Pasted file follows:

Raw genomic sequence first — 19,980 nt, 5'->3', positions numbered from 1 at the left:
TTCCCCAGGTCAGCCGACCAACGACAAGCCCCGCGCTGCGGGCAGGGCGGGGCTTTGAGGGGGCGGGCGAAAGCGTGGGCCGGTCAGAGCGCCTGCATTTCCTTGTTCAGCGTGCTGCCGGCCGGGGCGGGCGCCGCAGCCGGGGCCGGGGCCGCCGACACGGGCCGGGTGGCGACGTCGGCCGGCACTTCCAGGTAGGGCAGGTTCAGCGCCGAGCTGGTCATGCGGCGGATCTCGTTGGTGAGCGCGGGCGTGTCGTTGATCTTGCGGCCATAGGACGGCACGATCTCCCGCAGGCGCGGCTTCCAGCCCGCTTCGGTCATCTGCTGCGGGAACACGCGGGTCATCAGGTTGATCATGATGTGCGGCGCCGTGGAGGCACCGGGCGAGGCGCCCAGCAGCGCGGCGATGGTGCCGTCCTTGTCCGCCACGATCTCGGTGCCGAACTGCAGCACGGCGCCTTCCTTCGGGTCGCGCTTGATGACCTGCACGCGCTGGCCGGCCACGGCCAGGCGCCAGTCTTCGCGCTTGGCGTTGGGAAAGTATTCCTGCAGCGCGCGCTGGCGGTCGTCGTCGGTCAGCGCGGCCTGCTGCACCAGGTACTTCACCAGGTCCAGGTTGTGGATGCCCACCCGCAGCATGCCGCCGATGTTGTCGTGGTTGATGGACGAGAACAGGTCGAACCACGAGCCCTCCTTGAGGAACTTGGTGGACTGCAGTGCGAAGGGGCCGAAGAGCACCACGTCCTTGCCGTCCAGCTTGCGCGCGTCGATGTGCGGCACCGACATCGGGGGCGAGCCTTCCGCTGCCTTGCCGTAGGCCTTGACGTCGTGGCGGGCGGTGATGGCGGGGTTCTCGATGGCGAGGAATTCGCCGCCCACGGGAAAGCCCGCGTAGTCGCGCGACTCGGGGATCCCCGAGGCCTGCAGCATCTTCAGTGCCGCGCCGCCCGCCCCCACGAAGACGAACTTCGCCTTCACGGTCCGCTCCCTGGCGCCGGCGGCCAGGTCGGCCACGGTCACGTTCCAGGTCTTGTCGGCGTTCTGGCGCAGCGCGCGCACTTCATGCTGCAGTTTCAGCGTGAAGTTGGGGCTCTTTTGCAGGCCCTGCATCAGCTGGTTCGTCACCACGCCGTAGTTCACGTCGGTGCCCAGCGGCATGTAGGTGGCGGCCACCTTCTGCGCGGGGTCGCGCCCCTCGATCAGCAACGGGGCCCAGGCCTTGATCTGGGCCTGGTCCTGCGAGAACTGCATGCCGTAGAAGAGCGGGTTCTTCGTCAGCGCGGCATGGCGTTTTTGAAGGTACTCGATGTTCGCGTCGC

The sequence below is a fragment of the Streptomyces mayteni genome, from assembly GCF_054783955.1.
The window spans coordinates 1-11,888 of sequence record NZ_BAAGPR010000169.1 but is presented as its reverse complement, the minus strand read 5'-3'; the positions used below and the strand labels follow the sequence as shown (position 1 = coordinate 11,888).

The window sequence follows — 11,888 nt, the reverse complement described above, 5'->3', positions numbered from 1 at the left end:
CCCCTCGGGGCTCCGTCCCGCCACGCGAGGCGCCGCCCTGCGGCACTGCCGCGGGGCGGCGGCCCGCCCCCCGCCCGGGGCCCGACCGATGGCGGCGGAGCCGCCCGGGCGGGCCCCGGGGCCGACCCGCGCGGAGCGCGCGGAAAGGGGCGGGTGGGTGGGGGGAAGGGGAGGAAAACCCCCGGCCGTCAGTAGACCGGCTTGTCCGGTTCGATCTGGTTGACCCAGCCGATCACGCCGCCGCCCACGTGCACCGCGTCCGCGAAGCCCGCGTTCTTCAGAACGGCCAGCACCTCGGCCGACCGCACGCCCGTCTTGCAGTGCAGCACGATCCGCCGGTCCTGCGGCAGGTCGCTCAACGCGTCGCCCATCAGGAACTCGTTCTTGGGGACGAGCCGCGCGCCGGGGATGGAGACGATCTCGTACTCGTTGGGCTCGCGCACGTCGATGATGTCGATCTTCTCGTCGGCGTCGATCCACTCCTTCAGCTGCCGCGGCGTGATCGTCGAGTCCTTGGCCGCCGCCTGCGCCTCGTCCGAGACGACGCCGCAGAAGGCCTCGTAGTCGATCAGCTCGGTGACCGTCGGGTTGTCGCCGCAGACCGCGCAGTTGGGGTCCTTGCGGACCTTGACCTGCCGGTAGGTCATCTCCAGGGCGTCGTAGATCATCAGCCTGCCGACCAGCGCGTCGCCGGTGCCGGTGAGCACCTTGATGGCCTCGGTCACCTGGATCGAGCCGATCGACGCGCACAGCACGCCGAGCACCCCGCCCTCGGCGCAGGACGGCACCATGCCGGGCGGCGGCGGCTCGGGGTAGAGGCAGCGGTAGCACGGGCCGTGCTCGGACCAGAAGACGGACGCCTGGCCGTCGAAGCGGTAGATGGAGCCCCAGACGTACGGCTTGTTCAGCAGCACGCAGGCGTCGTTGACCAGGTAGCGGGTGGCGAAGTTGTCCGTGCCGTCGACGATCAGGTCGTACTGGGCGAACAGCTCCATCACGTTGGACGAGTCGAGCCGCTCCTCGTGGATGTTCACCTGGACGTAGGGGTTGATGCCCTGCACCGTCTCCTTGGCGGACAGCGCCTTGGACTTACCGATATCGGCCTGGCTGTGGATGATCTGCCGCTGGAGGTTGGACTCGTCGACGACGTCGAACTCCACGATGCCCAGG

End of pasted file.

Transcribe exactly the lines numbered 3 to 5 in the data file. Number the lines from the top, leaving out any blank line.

The sequence below is a fragment of the Streptomyces mayteni genome, from assembly GCF_054783955.1.
The window spans coordinates 1-11,888 of sequence record NZ_BAAGPR010000169.1 but is presented as its reverse complement, the minus strand read 5'-3'; the positions used below and the strand labels follow the sequence as shown (position 1 = coordinate 11,888).

The window sequence follows — 11,888 nt, the reverse complement described above, 5'->3', positions numbered from 1 at the left end: